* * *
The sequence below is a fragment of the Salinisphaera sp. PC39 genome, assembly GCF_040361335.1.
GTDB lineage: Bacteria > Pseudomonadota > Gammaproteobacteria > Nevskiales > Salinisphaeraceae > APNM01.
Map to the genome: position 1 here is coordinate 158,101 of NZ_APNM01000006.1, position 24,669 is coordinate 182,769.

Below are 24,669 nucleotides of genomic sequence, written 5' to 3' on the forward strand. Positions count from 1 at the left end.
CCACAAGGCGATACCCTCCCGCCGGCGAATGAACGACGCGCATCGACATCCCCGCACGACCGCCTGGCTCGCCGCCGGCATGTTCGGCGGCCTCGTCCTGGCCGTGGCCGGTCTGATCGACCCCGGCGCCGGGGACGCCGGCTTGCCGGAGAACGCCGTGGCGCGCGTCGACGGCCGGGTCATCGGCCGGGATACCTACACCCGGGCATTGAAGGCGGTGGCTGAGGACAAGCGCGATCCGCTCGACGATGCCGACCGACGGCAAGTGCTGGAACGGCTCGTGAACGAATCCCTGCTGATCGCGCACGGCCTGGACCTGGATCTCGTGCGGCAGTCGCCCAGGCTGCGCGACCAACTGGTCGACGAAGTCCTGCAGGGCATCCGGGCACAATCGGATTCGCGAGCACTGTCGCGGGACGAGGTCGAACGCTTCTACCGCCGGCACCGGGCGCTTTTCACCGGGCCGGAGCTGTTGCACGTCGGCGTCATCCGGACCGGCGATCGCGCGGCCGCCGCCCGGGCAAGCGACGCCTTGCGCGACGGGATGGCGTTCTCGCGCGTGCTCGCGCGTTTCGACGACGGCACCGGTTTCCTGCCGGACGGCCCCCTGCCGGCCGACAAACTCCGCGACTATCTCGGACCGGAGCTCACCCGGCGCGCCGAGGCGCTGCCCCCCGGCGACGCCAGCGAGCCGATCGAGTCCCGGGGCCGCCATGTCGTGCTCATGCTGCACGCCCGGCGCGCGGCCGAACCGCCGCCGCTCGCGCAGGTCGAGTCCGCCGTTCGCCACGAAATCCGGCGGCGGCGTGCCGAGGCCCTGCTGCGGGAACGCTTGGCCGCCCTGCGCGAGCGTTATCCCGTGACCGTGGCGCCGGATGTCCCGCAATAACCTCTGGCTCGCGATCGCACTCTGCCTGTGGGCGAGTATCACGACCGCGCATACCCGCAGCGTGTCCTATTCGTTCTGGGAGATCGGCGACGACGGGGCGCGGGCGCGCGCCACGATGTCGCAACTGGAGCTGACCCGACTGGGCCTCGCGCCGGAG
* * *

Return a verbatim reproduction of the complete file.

The sequence below is a fragment of the Salinisphaera sp. PC39 genome, assembly GCF_040361335.1.
GTDB lineage: Bacteria > Pseudomonadota > Gammaproteobacteria > Nevskiales > Salinisphaeraceae > APNM01.
Map to the genome: position 1 here is coordinate 158,101 of NZ_APNM01000006.1, position 24,669 is coordinate 182,769.

Below are 24,669 nucleotides of genomic sequence, written 5' to 3' on the forward strand. Positions count from 1 at the left end.
CCACAAGGCGATACCCTCCCGCCGGCGAATGAACGACGCGCATCGACATCCCCGCACGACCGCCTGGCTCGCCGCCGGCATGTTCGGCGGCCTCGTCCTGGCCGTGGCCGGTCTGATCGACCCCGGCGCCGGGGACGCCGGCTTGCCGGAGAACGCCGTGGCGCGCGTCGACGGCCGGGTCATCGGCCGGGATACCTACACCCGGGCATTGAAGGCGGTGGCTGAGGACAAGCGCGATCCGCTCGACGATGCCGACCGACGGCAAGTGCTGGAACGGCTCGTGAACGAATCCCTGCTGATCGCGCACGGCCTGGACCTGGATCTCGTGCGGCAGTCGCCCAGGCTGCGCGACCAACTGGTCGACGAAGTCCTGCAGGGCATCCGGGCACAATCGGATTCGCGAGCACTGTCGCGGGACGAGGTCGAACGCTTCTACCGCCGGCACCGGGCGCTTTTCACCGGGCCGGAGCTGTTGCACGTCGGCGTCATCCGGACCGGCGATCGCGCGGCCGCCGCCCGGGCAAGCGACGCCTTGCGCGACGGGATGGCGTTCTCGCGCGTGCTCGCGCGTTTCGACGACGGCACCGGTTTCCTGCCGGACGGCCCCCTGCCGGCCGACAAACTCCGCGACTATCTCGGACCGGAGCTCACCCGGCGCGCCGAGGCGCTGCCCCCCGGCGACGCCAGCGAGCCGATCGAGTCCCGGGGCCGCCATGTCGTGCTCATGCTGCACGCCCGGCGCGCGGCCGAACCGCCGCCGCTCGCGCAGGTCGAGTCCGCCGTTCGCCACGAAATCCGGCGGCGGCGTGCCGAGGCCCTGCTGCGGGAACGCTTGGCCGCCCTGCGCGAGCGTTATCCCGTGACCGTGGCGCCGGATGTCCCGCAATAACCTCTGGCTCGCGATCGCACTCTGCCTGTGGGCGAGTATCACGACCGCGCATACCCGCAGCGTGTCCTATTCGTTCTGGGAGATCGGCGACGACGGGGCGCGGGCGCGCGCCACGATGTCGCAACTGGAGCTGACCCGACTGGGCCTCGCGCCGGAG